This page looks best with JavaScript enabled

Using C#'s Yield Keyword

 ·   ·  ☕ 2 min read

    C#’s Yield operator allows you to define enumerable sets which can be dynamically generated and are lazily evaluated. This enables a number of fun things that would be difficult otherwise such as infinite lists. Some other frameworks have also taken advantage of yield to power different features like Unity 3D’s Coroutines.

    When used in a function or property which returns an IEnumerable, yield will provide two features. You may return the next value in the set or break out of the loop - effectively terminating the set. Values returned from a yield keyword are composed into the enumerable set as your code evaluates. Yield statements are evaluated lazily (meaning the function generating the enumerable object is not generated completely before the first element is returned), this means that after returning with yield the code in the function will continue from the point it returned from including preserving the state (such as local variable values).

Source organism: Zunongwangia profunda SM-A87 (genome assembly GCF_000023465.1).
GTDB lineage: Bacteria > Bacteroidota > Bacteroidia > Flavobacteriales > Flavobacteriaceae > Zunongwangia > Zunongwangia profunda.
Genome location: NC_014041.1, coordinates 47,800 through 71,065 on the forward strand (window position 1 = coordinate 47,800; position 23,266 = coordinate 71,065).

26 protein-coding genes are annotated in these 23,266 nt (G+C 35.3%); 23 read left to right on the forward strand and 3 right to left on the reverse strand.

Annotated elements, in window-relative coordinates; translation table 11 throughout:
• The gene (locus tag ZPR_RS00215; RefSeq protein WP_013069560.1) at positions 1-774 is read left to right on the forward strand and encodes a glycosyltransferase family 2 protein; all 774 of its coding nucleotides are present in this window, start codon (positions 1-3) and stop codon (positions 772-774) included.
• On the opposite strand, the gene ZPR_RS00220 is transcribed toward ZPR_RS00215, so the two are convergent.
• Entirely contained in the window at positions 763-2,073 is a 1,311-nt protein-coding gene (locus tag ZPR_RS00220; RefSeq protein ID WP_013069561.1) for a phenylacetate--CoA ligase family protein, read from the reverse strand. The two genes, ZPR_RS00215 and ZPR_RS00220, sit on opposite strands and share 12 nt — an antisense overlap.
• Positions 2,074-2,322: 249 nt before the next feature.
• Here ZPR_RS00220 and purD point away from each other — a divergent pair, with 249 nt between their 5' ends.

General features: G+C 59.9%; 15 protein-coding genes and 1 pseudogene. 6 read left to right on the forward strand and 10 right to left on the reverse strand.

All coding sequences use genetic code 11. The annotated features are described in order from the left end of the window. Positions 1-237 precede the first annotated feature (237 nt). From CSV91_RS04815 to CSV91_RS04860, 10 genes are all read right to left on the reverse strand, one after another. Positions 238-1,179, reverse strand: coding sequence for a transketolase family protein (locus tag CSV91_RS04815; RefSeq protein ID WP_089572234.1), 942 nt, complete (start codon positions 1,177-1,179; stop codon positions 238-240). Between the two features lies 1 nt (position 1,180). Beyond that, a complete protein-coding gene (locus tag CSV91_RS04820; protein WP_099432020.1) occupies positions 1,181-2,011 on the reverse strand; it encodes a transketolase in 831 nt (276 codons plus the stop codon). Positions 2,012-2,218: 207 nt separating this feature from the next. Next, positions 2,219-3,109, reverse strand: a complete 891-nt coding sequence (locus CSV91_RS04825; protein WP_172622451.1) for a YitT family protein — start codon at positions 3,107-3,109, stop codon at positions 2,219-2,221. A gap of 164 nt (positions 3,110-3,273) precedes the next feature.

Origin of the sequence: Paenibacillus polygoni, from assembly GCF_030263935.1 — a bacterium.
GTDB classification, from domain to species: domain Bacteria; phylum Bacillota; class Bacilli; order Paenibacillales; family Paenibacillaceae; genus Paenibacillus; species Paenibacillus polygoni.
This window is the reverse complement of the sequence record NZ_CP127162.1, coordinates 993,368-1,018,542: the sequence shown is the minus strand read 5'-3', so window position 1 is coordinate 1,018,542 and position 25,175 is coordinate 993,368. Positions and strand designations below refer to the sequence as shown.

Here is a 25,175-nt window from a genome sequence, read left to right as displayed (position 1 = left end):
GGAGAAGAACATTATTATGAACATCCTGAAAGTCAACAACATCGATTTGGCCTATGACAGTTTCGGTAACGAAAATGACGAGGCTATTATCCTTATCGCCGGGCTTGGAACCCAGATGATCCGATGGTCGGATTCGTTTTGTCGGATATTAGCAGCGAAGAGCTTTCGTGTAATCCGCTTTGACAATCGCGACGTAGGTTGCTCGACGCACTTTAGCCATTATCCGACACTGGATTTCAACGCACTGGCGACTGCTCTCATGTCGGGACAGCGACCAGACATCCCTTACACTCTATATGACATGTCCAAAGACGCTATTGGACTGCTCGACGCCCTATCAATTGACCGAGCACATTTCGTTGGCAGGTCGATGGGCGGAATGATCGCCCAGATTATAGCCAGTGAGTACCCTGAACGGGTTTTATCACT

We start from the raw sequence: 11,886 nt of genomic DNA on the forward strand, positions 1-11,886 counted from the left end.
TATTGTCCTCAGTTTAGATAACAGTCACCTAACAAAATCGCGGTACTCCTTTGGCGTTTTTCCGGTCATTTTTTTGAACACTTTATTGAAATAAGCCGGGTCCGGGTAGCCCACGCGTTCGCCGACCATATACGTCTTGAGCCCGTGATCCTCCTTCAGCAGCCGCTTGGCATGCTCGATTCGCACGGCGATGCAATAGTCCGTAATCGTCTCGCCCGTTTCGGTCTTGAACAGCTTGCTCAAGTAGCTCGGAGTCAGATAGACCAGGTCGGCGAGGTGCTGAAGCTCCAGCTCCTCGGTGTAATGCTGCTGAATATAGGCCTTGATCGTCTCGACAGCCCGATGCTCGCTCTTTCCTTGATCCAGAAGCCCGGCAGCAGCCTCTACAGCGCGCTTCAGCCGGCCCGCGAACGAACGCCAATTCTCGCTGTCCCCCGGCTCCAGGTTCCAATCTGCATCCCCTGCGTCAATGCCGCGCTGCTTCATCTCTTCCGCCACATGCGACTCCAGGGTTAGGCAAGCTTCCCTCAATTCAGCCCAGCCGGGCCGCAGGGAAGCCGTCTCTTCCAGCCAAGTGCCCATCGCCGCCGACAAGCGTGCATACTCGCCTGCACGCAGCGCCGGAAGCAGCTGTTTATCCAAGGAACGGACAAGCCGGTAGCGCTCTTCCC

Using these concepts we can create a function which returns all positive integers between 1 and a max value.

    // Note: you'll need to replace the IEnumerable<int> with correct syntax as well as the >= symbol
    public static IEnumerable<int> PositiveInts(int max) {
        int i = 1;
        while(true) {
            yield return i++;
            if (i >= max) {
                yield break;
    • yield return: returns the next value in an IEnumerable.
    • yield break: marks the end of the IEnumerable.

    More information about using yield with some other examples is available here:

    Join the World of Zero Discord Server:

    Sam Wronski
    Sam Wronski
    Maker of things, currently helping build cloud things @ Google. World of Zero is a personal project disconnected from my professional work. Lets make something awesome together!